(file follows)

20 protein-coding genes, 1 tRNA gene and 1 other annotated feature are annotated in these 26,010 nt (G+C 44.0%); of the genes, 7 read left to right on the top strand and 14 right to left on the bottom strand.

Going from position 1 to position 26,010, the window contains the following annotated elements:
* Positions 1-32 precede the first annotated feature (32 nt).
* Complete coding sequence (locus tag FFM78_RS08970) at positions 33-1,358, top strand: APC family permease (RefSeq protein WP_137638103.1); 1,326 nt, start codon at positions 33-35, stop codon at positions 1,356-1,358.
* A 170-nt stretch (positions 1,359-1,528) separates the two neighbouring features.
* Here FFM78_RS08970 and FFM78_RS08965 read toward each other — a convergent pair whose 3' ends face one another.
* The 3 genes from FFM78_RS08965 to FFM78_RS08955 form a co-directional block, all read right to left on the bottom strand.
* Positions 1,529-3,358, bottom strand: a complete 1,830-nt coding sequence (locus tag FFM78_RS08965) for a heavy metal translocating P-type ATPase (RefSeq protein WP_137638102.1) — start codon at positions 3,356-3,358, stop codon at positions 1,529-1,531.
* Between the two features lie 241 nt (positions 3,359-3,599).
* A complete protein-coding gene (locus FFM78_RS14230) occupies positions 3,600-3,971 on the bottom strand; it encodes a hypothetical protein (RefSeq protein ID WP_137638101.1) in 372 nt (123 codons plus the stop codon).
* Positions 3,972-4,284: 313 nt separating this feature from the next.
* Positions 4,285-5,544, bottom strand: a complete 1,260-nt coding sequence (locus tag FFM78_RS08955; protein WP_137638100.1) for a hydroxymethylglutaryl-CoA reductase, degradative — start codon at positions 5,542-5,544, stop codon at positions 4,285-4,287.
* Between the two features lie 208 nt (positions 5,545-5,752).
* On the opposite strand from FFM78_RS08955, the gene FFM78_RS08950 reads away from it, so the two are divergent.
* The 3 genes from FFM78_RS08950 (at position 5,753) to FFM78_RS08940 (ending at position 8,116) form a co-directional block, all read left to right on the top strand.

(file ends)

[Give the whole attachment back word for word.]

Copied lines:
20 protein-coding genes, 1 tRNA gene and 1 other annotated feature are annotated in these 26,010 nt (G+C 44.0%); of the genes, 7 read left to right on the top strand and 14 right to left on the bottom strand.

Going from position 1 to position 26,010, the window contains the following annotated elements:
* Positions 1-32 precede the first annotated feature (32 nt).
* Complete coding sequence (locus tag FFM78_RS08970) at positions 33-1,358, top strand: APC family permease (RefSeq protein WP_137638103.1); 1,326 nt, start codon at positions 33-35, stop codon at positions 1,356-1,358.
* A 170-nt stretch (positions 1,359-1,528) separates the two neighbouring features.
* Here FFM78_RS08970 and FFM78_RS08965 read toward each other — a convergent pair whose 3' ends face one another.
* The 3 genes from FFM78_RS08965 to FFM78_RS08955 form a co-directional block, all read right to left on the bottom strand.
* Positions 1,529-3,358, bottom strand: a complete 1,830-nt coding sequence (locus tag FFM78_RS08965) for a heavy metal translocating P-type ATPase (RefSeq protein WP_137638102.1) — start codon at positions 3,356-3,358, stop codon at positions 1,529-1,531.
* Between the two features lie 241 nt (positions 3,359-3,599).
* A complete protein-coding gene (locus FFM78_RS14230) occupies positions 3,600-3,971 on the bottom strand; it encodes a hypothetical protein (RefSeq protein ID WP_137638101.1) in 372 nt (123 codons plus the stop codon).
* Positions 3,972-4,284: 313 nt separating this feature from the next.
* Positions 4,285-5,544, bottom strand: a complete 1,260-nt coding sequence (locus tag FFM78_RS08955; protein WP_137638100.1) for a hydroxymethylglutaryl-CoA reductase, degradative — start codon at positions 5,542-5,544, stop codon at positions 4,285-4,287.
* Between the two features lie 208 nt (positions 5,545-5,752).
* On the opposite strand from FFM78_RS08955, the gene FFM78_RS08950 reads away from it, so the two are divergent.
* The 3 genes from FFM78_RS08950 (at position 5,753) to FFM78_RS08940 (ending at position 8,116) form a co-directional block, all read left to right on the top strand.